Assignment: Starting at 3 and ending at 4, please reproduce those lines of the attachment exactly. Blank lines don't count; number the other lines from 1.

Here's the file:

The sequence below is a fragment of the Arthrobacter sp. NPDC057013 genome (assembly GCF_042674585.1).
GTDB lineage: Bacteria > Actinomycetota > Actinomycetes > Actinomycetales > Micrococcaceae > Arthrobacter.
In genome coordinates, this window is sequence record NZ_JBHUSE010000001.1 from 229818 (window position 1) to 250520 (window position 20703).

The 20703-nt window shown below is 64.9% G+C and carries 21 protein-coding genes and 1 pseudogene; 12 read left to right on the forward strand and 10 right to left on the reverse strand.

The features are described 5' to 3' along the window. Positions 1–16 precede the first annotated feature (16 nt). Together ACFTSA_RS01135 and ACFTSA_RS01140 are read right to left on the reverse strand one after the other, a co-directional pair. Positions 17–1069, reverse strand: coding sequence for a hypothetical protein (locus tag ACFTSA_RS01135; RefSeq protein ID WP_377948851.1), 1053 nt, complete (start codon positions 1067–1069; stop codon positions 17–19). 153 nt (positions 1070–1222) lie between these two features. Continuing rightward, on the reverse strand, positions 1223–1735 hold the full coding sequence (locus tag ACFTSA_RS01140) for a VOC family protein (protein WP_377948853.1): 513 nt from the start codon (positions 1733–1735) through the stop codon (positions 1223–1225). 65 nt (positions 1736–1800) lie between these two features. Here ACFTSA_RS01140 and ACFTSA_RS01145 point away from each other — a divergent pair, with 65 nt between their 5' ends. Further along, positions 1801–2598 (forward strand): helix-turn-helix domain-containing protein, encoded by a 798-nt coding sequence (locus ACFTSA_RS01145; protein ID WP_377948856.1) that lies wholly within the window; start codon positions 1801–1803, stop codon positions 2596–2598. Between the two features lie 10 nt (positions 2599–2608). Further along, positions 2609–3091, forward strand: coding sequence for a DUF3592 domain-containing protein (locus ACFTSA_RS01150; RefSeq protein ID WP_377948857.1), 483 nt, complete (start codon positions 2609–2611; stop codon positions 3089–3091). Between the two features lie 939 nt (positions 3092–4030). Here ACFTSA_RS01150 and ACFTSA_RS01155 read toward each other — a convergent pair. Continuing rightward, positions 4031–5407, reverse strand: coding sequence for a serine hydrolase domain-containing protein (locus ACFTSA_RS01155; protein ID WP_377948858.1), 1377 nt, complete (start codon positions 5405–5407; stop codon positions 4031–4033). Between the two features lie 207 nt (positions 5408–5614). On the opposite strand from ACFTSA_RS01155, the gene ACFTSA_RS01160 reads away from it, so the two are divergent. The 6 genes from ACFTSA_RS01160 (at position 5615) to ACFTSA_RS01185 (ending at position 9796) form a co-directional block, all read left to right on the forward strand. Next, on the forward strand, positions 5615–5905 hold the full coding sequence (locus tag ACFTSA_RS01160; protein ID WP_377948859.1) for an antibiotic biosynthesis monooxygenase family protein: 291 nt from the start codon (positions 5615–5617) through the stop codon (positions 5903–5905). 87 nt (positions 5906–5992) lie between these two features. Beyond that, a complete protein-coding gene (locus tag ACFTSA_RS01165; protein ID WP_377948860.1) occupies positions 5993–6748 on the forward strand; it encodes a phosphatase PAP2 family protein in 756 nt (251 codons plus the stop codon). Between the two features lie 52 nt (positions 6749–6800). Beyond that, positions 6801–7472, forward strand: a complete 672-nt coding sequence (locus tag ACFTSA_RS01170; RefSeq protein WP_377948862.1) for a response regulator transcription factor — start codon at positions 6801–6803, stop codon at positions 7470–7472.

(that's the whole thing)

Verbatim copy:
In genome coordinates, this window is sequence record NZ_JBHUSE010000001.1 from 229818 (window position 1) to 250520 (window position 20703).

The 20703-nt window shown below is 64.9% G+C and carries 21 protein-coding genes and 1 pseudogene; 12 read left to right on the forward strand and 10 right to left on the reverse strand.